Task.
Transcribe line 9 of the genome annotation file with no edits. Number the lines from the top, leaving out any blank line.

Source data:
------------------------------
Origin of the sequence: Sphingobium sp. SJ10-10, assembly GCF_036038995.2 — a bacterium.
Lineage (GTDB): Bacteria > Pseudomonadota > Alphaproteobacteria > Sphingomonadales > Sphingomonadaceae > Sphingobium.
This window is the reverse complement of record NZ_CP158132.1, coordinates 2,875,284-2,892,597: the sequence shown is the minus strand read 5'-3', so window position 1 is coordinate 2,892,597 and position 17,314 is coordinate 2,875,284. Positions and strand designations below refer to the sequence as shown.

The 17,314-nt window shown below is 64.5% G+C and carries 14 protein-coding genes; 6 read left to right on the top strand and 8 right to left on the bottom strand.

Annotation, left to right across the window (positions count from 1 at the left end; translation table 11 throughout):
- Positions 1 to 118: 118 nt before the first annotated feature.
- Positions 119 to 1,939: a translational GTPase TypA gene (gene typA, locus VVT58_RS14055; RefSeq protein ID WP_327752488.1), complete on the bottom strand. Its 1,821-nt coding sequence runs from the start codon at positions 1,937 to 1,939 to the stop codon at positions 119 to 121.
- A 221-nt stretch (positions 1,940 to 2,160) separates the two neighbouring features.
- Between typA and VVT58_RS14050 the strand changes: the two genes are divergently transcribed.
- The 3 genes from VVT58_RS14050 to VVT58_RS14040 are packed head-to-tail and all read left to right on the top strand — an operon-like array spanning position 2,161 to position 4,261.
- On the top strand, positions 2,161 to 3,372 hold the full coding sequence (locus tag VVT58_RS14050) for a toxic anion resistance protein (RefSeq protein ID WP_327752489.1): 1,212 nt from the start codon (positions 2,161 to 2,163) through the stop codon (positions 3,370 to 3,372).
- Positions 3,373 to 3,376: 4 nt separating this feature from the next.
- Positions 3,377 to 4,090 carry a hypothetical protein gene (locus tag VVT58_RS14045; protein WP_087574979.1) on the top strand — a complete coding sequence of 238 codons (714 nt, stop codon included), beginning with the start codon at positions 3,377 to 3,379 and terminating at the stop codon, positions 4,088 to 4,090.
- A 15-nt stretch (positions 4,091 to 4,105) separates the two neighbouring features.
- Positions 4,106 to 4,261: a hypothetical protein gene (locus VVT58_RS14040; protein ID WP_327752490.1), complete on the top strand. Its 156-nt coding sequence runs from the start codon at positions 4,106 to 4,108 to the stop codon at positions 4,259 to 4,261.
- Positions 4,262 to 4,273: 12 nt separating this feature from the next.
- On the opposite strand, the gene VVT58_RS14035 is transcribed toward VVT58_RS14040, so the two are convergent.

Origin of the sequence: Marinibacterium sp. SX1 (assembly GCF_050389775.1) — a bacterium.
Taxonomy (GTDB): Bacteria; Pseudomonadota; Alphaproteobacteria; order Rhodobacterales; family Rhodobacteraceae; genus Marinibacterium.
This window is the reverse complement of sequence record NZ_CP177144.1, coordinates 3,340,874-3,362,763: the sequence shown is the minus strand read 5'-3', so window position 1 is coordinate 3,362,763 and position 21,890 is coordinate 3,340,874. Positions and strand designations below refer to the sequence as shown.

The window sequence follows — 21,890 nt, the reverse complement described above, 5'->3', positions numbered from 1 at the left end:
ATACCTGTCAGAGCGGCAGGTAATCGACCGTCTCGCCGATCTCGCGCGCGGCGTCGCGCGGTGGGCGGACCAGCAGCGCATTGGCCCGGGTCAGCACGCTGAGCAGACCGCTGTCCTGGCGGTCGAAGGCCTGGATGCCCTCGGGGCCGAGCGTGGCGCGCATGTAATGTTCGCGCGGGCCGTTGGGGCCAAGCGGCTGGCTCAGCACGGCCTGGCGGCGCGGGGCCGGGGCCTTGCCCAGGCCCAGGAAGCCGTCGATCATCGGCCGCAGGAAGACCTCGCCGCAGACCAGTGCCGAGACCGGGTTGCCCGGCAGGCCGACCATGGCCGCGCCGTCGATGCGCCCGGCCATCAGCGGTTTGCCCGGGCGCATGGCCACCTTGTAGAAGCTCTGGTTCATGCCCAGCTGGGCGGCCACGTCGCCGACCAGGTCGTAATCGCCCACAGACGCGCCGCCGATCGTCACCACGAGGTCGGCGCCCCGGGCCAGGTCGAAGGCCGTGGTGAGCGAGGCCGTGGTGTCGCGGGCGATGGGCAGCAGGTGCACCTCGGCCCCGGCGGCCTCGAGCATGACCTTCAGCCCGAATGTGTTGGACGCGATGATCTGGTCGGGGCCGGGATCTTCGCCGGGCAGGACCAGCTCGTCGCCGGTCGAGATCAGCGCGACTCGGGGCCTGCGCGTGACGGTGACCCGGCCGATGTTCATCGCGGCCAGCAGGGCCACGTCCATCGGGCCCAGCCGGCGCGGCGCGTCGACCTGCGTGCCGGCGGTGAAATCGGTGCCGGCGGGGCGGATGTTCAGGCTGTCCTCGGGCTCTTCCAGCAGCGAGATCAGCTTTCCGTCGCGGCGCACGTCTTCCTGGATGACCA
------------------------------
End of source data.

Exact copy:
- Between typA and VVT58_RS14050 the strand changes: the two genes are divergently transcribed.